|Railroad Station: Pennsylvania Station, Broad and High Sts., for Pennsylvania R.R.|
|Bus Stations: Broad and High Sts. for Safeway Trailways; 437 High St. for Public Service.|
|Taxis: 250 and up according to distance and number of passengers.|
|Pier: Town Wharf, N. end High St., ferry to Bristol, Pa., 10¢ for passengers, no automobiles.|
|Bridge: N. end Reed St. for pedestrians (10¢), N. end Keim Blvd. for automobiles (350) to Bristol, Pa.|
|Traffic Regulations: One-way traffic on Broad St. on each side of railroad track.|
|Accommodations: Small hotels and tourist houses.|
|Information Service : Post Office, SW. cot. Broad St. and Locust Ave.|
|Motion Picture Houses: One.|
|Swimming: Sylvan Lakes, 1.3 m. S. on Mount Holly Rd.; Delaware River, N. of city.|
The identifying mark of BURLINGTON (20 alt., 10,844 pop.) is the single track of the Pennsylvania Railroad that runs through the center of the main street without benefit of curb or fence. In many other respects Burlington seems to have changed little from its eighteenth century character as capital of the Province of West New Jersey. A flourishing maritime center in the early years, Burlington has since been outstripped industrially and commercially by Trenton and Camden. But the town still serves as an outlet and marketing center for the rich agricultural region inland, and it has some industrial importance.
No entrance to Burlington reveals the sequestered charm that is part of the community. The State highway bypasses the town, but a number of roads from north, east, and south cross the adjacent flatlands and tap the business center on Broad Street. Another approach is from Pennsylvania, by way of Bristol Bridge across Delaware River. All of these roads lead past assorted factories and monotonously plain dwellings.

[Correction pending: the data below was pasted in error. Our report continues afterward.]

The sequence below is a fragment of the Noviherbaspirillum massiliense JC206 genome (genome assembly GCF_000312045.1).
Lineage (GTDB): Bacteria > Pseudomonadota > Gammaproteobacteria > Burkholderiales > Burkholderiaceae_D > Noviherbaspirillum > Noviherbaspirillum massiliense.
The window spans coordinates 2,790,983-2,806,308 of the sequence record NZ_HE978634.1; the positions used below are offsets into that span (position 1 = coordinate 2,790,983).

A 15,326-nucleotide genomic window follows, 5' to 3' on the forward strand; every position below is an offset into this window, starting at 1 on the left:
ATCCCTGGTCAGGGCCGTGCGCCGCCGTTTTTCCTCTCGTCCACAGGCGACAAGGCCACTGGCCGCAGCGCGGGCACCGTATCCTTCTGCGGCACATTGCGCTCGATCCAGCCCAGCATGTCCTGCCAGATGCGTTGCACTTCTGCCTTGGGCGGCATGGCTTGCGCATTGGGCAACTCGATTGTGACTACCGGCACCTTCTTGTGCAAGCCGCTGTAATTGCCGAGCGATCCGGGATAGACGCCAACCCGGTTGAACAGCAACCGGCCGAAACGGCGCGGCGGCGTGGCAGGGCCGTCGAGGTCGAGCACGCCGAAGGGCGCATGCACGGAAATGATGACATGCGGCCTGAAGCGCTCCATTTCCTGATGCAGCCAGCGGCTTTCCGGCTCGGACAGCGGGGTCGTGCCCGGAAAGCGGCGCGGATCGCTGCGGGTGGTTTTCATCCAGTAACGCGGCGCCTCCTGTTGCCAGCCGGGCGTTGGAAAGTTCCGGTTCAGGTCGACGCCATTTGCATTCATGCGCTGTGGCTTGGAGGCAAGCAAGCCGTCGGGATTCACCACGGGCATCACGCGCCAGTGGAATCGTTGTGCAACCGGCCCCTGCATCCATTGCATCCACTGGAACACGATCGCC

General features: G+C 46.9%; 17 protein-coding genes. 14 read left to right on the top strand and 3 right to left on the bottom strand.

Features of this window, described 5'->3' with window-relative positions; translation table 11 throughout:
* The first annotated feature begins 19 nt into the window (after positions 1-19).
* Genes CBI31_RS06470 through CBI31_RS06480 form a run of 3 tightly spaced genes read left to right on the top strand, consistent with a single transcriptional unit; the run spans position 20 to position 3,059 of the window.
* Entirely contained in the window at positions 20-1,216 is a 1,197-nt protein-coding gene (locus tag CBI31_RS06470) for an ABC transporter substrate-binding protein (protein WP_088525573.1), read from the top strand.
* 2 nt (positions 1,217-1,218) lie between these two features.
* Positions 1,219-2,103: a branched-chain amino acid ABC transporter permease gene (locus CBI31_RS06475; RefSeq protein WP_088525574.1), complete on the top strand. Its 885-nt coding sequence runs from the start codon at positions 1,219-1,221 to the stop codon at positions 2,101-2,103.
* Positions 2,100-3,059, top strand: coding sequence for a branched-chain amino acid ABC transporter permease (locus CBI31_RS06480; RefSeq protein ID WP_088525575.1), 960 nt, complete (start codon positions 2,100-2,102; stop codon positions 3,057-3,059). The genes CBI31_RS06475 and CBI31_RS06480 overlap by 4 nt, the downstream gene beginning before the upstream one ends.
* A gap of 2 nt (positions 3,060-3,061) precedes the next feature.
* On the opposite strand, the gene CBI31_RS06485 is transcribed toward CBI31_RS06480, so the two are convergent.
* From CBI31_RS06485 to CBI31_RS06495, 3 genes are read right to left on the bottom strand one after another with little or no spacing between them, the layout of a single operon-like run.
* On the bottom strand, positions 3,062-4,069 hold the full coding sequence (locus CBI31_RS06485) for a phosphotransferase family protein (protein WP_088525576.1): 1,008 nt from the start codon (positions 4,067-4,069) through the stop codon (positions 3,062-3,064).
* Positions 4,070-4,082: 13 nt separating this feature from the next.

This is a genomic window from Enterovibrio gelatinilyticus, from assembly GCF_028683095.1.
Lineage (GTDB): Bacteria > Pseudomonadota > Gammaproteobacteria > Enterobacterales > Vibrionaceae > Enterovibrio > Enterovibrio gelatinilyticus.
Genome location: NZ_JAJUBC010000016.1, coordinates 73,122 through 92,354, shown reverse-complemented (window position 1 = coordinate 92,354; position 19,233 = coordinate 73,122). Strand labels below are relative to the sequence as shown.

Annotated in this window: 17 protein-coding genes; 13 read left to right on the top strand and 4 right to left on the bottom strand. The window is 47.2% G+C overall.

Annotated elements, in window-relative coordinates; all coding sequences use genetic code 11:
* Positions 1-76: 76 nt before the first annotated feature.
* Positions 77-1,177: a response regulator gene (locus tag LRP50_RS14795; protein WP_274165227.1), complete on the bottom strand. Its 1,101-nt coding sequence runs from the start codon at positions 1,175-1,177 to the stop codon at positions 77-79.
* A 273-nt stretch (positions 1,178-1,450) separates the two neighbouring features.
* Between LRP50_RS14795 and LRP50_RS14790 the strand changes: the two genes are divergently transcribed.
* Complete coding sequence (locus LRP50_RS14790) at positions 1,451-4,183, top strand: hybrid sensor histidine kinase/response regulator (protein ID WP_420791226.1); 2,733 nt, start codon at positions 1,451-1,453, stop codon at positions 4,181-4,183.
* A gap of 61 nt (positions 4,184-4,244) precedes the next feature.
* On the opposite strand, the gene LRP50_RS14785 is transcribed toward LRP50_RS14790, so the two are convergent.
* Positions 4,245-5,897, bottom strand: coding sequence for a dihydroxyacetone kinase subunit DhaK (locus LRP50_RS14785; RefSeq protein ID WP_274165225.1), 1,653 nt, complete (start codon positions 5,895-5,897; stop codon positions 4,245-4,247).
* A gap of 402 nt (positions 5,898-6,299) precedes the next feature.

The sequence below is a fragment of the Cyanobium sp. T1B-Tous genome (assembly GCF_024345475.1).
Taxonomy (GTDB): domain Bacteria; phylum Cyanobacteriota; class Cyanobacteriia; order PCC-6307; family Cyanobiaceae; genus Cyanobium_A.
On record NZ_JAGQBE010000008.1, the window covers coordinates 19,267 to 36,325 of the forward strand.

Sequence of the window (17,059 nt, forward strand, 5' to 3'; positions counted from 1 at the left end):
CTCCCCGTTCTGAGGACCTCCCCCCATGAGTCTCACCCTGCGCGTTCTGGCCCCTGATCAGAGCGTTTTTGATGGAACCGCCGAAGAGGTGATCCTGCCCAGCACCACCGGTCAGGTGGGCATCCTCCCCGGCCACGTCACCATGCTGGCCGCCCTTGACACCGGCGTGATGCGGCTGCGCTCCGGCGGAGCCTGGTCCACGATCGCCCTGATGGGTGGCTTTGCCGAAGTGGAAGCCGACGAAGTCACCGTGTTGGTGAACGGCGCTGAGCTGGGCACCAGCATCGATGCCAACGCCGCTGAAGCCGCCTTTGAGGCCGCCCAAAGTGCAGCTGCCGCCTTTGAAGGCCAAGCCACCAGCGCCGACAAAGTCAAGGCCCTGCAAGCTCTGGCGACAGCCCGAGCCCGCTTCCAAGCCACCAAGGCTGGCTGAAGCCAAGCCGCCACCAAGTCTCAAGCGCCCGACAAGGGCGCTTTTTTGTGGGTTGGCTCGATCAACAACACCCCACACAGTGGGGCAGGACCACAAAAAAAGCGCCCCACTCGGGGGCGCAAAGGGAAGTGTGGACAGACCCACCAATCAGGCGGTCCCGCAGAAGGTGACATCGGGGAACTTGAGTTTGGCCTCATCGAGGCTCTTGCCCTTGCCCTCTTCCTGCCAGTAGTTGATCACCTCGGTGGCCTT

Broad Street deserves its name. There is plenty of room for the leisurely trains of the Pennsylvania and for the long narrow wooden station, like a corncrib, in the heart of the business district. Since 1834 locomotives and trains have operated on Broad Street and for the same length of time the citizens have complained about them. In . 1926 the city council ordered removal of the track, but the only progress to date has been restriction of train speeds to 6 miles an hour and a regulation for blowing the whistle.
Many of the business buildings are the old homes of Quakers, modified for offices or stores. Much of their original simplicity of line and material has been retained.
The Colonial portion of Burlington, little changed during the last cen-